Customer Review

9 of 21 people found the following review helpful
5.0 out of 5 stars Transcendent book - at last the definitive biography of General Haig, 7 Mar. 2010
This review is from: Douglas Haig and the First World War (Cambridge Military Histories) (Paperback)
Books about Haig tend to fall into one of two extremes, he is painted either as military idiot or the misunderstood far sighted visionary who won the war for Britain (Terraine). The vilification of Haig peaked with Dennis Winter's 'Haig's Command'. Since that date the Haig book market has been dominated by fawning 'Haigiographies' written by zealous Terrainistas driven by an urge to rehabilitate their man). What has been missing until now is an authoritative and balanced analysis of General Haig's genesis and wartime performance.

Paul Harris has now closed this ideological gap with a meticulously researched (yes, I am in a position to know) delicately nuanced and above all, balanced assessment covering not just Haig's military evolution and handling of the war but crucially his often troubled interaction with the political elite. As you might expect the analysis manages to be both academically satisfying while retaining sufficient lucidity to engage and maintain the interest the general reader, the mark of a transcendent book.
What emerges is the portrait of a fundamentally decent (if flawed) man who did his level best in circumstances that were not of his choosing. If Douglas Haig's level best fell short of what was actually required, it was not for want of effort.

Where criticism is offered, it is offered fairly. General Haig's role in the 1918 advance to victory is roundly praised while his handling of the later stages of the 1916 Somme and 1917 Ypres campaigns attracts justified criticism. Some people just can't bear the truth. The Haig Fellowship (yes, there is one) will hate it and you can safely ignore negative reviews on this site contributed by a couple of the more ardent revisionists. I have no doubt that this masterful work is destined to become the definitive biography of Douglas Haig and I recommend it for military historian and general reader alike.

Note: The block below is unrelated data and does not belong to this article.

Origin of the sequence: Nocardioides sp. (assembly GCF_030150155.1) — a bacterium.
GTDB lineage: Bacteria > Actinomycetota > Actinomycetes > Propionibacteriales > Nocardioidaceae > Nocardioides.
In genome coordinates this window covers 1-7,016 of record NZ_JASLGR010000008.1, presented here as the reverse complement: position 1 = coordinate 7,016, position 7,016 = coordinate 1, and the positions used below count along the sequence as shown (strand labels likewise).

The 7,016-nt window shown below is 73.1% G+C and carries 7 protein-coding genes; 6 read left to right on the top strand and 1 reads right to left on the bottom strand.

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Showing 1-5 of 5 posts in this discussion
Initial post: 20 Mar 2010 23:53:51 GMT
"Paul Harris has now closed this ideological gap with a meticulously researched (yes, I am in a position to know) ..."

Are you really, Clio? Tell us more! I think the game is given away, however, with your ludicrously over the top talk of Harris's book having " the mark of a transcendent book."

As to 'revisionists', it seems that you are unaware of the fact that it was the school of Haig iconoclasts who were the revisionists of his reputation, with Terraine's work marking the beginning of a restoration of the balance.

In reply to an earlier post on 30 Apr 2010 18:51:36 BDT
Last edited by the author on 30 Apr 2010 18:52:27 BDT
Clio says:
Predictable response from the Haig fan club - a very strange bunch of people and GAC is their equally barking cheerleader.

Ask yourself whether the evidence of CWGC cemeteries such as Poelkappel or Serre No 2 can be really equated with good generalship ?
You will have your views, I know I have mine

In reply to an earlier post on 22 Nov 2010 12:34:05 GMT
K. N. Crosby says:
Oh come on Clio, as the intensity of the British war effort increased from mid-1916, relative losses decreased. There may not have been much of a learning curve but there certainly was an equipment curve. This wasn't Haig's fault but it was his problem.

In reply to an earlier post on 4 Aug 2011 07:58:08 BDT
Chris Green says:
there have been a number of instances where you have said that CWGC cemetaries evidence that Haig was a poor general. This is pretty ordinary thinking at best. At a basic level a cemetary simply demonstrates that a lot of people died. while the scale of the cemetaries certainly doesn't preclude poor generalship it's more than a little lazy to simply make the colossal leap that one is evidence of the other. it is inconceivable that anyone could defeat the German army without inflicting and suffering massive casualties. in order to make your point you're likely to have to work a little bit harder than this.

In reply to an earlier post on 6 Nov 2013 17:30:19 GMT
Abu Hamza says:
Well said; a point for which the reviewer has no answer.
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